doi:10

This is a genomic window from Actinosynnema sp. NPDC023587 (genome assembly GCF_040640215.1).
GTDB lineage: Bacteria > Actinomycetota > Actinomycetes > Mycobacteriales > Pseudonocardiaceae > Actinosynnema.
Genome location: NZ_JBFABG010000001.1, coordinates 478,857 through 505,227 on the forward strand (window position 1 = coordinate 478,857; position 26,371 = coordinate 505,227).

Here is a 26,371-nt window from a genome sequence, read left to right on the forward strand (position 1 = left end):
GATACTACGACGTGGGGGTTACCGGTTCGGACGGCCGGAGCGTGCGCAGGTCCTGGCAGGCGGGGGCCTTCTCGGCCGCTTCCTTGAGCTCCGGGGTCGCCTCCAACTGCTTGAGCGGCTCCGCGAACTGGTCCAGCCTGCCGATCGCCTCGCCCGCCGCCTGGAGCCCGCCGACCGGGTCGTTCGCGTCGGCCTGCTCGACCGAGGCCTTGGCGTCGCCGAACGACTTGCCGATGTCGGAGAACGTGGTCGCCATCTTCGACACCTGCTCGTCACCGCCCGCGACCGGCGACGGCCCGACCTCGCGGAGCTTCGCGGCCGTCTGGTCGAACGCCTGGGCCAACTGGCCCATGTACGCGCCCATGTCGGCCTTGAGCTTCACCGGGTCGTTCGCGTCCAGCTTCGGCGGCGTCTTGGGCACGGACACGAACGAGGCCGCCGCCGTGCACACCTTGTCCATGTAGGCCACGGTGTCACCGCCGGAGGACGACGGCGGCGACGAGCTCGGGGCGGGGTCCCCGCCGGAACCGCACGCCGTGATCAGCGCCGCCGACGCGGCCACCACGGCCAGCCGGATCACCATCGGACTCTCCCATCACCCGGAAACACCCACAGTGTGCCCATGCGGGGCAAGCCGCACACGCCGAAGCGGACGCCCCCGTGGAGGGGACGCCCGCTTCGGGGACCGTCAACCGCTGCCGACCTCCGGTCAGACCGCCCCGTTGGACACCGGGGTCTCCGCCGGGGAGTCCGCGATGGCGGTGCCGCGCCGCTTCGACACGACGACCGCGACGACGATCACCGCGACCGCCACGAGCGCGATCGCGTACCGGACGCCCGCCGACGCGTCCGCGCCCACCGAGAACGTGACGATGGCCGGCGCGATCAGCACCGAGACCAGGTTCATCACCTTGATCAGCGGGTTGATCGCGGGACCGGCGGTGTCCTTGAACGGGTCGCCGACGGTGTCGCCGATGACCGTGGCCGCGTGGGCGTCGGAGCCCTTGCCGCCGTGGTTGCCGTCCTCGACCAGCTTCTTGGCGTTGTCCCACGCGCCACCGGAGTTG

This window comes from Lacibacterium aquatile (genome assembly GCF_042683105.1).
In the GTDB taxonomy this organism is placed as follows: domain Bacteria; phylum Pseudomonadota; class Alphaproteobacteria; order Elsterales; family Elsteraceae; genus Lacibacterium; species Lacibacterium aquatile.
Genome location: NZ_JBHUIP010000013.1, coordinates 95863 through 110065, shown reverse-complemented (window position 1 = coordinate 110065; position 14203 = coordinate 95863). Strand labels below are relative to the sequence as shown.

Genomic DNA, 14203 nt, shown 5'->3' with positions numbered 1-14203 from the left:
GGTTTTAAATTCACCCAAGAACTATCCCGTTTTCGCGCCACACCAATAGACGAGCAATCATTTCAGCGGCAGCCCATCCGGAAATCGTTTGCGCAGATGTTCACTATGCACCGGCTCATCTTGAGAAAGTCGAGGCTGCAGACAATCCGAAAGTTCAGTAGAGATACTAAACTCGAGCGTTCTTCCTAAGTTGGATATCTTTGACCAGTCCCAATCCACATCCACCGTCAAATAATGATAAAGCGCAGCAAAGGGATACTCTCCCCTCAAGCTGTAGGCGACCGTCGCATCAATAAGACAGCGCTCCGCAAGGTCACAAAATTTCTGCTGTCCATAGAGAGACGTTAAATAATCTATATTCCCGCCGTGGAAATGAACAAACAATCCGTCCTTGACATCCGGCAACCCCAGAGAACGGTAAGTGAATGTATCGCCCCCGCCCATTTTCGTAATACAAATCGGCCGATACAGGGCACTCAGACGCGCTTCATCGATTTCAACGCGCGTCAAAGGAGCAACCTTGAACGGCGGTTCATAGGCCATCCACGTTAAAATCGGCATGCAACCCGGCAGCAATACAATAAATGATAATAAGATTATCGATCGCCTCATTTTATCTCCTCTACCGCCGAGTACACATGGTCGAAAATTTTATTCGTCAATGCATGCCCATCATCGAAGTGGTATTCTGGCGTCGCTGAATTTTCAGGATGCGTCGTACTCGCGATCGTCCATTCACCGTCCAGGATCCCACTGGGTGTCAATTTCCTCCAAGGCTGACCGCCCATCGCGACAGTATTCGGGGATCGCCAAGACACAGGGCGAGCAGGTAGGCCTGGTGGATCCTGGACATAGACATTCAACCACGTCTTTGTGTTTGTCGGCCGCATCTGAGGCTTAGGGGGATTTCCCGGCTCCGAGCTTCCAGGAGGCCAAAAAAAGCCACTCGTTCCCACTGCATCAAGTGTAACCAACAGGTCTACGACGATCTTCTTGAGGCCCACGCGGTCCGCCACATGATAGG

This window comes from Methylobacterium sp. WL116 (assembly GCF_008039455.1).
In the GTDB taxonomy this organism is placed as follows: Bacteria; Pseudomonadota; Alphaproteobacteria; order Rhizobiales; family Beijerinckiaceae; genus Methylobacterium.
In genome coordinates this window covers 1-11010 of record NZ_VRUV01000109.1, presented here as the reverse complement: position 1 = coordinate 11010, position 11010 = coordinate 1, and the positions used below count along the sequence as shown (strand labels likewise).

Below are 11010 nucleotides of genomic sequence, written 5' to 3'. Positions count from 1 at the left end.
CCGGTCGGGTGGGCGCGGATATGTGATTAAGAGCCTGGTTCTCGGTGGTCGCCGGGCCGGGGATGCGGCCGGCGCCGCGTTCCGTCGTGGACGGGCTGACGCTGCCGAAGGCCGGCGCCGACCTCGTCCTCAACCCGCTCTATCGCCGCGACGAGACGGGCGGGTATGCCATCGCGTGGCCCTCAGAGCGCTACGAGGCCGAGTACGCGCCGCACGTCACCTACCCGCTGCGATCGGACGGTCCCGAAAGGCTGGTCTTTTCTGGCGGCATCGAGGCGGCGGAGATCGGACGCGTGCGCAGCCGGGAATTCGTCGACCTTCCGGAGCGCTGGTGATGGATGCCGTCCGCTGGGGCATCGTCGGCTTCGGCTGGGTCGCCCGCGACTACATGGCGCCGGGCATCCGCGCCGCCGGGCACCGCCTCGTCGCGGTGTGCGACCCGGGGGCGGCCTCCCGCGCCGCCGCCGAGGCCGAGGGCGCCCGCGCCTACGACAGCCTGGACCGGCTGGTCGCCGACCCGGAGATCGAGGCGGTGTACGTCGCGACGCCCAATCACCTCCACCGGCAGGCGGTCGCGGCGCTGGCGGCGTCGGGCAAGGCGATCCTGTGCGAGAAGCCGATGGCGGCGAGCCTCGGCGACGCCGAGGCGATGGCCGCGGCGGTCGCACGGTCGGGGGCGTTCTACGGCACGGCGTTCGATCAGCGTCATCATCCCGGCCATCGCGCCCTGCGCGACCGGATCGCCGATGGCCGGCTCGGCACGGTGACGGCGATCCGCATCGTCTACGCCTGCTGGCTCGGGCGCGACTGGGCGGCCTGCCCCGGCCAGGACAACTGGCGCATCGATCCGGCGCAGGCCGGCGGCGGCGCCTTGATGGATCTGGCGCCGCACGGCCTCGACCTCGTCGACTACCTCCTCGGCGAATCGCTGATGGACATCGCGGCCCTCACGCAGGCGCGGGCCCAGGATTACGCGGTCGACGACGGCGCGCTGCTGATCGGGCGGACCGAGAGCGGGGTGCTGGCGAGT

doi:10.1099/vir.0.019505-0. We gathered normal intestinal samples from sites adjacent to excised colorectal carcinoma samples for mechanical fragmentation, enzyme digestion, and Percoll density gradient centrifugation (GE Healthcare). The granulocyte fraction was harvested, and CD117+ mast cells were positively selected using anti-CD117 or anti-FcR1 antibody-coated magnetic beads (Fig. 1A). In the anti-CD117 antibody-enriched cells, 97% of the cells presented a CD203c+ phenotype, and no or little expression of CD123 was observed (Fig. 1B). All cells showed a tryptase-positive reaction on intracellular staining, and the majority of purified cells expressed the high-affinity IgE receptor FcR1 and displayed binding with soluble IgE immunoglobulin (Fig. 1B). Tryptase is one of the granule components of mast cells and could be observed by confocal microscopy of intracellular staining (Fig. 1C), and ongoing degranulation of cells was also observed after toluidine blue staining (Fig. 1D). Under transmission electron microscopy, purified cells exhibited a characteristic phenotype, with the monolobed nuclei and numerous narrow, elongated folds around the cells (Fig. 1E) that are common of mast cells (31). Open in a separate window FIG 1 Characteristics of intestinal mucosal mast cells. (A) Enrichment and purification of mucosal mast cells from human healthy colorectal tissues. (B) Phenotype of LY2603618 (IC-83) purified mast cells as analyzed by immunostaining with specific antibodies and flow cytometry. (C) Intracellular immunostaining of tryptase (red) was confirmed by confocal microscopy; nuclei were stained with DAPI. DIC, differential interference contrast. (D) Positive staining of mast cells by toluidine blue. (E) Visualization of mast cells by transmission electron microscopy. LY2603618 (IC-83) Human mucosal mast cells express HIV-1 attachment factors for viral capture. To investigate LY2603618 (IC-83) the conversation of mast cells with HIV-1, we first explored the binding of viruses to cells. Freshly isolated mast cells were pulsed with HIV-1-gag-GFP/JRFL VLPs, and VLPs/Env, which do not incorporate HIV-1 envelope proteins, were used to monitor nonspecific binding. Viral association was quantified by flow cytometry to detect green fluorescent protein (GFP) levels. At 4C, about 22.3% of mast cells were found to capture JRFL VLPs, and no obvious binding LY2603618 (IC-83) was observed with VLPs/Env, indicating that the binding was envelope dependent and that the cell-associated HIV-1 particles LY2603618 (IC-83) could be removed by trypsin treatment (Fig. 2A). Confocal microscopy was also used to visualize and confirm viral surface binding (Fig. 2B), and replication-competent HIV-1 AD8 was used to visualize the binding of virus to mast cells by TEM (Fig. 2C). To confirm that HIV-1 binding is usually envelope dependent, we examined the binding of recombinant HIV-1 gp120 glycoprotein to mast cells. As shown in Fig. 2D, HIV-1 JRFL-derived gp120 glycoproteins were found to bind to mast cells. Open in a separate window FIG 2 Intestinal mucosal mast cell-mediated HIV-1 capture. (A) Detection of HIV-1 VLP binding on mast Rabbit Polyclonal to Tubulin beta cells by flow cytometry. VLPs made up of Gag-GFP were pulsed with mast cells at 4C, and VLPs/Env were used as the control to monitor nonspecific binding. Trypsin treatment was used to remove surface-bound viruses. (B) HIV-1 VLP association with cells was observed by confocal microscopy. (C) Binding of replication-competent HIV-1 AD8 on mast cells as visualized by TEM. Arrows indicate viruses. (D) Binding of gp120.